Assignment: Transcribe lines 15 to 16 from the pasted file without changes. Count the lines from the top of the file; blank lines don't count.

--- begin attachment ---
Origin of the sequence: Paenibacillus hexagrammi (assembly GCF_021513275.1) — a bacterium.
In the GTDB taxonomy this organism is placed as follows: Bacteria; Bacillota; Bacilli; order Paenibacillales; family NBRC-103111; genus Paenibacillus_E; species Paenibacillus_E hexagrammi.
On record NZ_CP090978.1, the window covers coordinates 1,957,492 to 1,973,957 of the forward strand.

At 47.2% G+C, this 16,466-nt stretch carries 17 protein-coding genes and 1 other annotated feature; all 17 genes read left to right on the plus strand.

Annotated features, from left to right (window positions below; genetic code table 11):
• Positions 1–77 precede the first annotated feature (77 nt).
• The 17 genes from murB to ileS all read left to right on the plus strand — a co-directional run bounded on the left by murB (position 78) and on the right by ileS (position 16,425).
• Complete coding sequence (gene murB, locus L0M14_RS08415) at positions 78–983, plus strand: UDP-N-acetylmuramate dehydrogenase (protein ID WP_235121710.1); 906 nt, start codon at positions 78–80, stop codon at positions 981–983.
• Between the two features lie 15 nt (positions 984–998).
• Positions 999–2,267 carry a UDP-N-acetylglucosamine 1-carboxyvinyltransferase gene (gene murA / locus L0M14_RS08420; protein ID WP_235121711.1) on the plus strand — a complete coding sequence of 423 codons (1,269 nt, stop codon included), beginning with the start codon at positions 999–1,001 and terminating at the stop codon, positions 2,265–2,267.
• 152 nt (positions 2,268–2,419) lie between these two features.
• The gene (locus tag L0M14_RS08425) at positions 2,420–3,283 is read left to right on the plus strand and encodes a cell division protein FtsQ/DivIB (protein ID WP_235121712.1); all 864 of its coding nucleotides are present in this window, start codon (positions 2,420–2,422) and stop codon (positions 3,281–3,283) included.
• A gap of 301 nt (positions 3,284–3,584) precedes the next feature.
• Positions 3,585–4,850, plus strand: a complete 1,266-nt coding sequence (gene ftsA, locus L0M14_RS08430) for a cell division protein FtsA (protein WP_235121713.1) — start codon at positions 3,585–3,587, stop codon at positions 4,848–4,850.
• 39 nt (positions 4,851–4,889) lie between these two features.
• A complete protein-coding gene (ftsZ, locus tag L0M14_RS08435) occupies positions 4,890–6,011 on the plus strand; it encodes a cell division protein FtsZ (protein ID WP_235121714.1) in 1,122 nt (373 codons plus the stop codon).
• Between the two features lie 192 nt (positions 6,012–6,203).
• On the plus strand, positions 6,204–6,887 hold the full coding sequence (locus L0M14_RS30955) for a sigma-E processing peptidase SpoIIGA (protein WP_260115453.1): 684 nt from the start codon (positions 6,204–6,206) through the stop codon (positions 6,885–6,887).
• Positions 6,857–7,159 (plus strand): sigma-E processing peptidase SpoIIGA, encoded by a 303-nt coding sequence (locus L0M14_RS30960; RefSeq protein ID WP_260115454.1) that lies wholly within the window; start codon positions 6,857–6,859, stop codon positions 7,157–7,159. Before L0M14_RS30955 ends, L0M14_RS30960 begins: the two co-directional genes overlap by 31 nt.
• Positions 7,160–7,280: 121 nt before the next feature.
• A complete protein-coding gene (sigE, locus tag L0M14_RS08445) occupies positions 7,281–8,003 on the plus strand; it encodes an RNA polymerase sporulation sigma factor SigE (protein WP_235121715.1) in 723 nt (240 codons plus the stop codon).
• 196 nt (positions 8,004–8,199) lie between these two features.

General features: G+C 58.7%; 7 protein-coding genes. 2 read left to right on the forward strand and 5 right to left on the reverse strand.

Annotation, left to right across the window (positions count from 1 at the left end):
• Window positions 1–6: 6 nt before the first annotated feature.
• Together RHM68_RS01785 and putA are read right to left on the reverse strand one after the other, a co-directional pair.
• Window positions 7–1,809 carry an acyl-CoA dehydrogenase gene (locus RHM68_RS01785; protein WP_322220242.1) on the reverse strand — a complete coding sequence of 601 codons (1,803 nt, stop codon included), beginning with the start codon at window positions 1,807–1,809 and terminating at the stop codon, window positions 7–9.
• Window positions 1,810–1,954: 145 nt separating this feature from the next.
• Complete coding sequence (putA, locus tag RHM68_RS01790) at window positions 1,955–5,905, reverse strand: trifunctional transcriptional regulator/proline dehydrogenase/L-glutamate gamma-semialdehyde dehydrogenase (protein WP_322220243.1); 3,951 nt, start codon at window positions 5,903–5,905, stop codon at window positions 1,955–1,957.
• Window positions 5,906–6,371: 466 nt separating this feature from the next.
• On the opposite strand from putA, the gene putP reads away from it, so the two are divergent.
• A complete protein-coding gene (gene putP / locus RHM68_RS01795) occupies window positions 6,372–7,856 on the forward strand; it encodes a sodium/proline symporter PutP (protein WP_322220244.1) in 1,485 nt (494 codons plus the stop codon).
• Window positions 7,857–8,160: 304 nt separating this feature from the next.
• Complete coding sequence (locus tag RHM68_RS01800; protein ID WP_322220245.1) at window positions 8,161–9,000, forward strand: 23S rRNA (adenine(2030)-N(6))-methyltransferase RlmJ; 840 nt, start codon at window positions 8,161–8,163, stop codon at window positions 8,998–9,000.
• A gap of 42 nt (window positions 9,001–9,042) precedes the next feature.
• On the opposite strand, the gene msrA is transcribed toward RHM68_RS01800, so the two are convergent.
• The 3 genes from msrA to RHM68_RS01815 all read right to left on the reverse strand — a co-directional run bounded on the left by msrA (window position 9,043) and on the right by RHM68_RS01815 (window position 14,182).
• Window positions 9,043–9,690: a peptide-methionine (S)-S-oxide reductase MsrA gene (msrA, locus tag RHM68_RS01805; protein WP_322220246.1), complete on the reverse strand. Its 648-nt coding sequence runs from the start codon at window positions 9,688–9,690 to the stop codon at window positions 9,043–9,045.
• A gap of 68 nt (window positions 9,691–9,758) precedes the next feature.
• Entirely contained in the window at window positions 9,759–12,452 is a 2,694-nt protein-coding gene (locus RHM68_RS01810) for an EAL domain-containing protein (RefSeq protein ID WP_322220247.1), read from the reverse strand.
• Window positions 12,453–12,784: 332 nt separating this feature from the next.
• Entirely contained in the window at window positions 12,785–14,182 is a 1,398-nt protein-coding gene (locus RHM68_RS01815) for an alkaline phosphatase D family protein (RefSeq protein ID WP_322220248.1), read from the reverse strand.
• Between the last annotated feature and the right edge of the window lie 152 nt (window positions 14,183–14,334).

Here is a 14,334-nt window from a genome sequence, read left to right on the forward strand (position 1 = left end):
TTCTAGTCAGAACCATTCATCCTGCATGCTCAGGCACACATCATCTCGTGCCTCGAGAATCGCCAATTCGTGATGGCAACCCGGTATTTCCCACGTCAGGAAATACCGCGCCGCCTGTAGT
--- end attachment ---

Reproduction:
• 39 nt (positions 4,851–4,889) lie between these two features.
• A complete protein-coding gene (ftsZ, locus tag L0M14_RS08435) occupies positions 4,890–6,011 on the plus strand; it encodes a cell division protein FtsZ (protein ID WP_235121714.1) in 1,122 nt (373 codons plus the stop codon).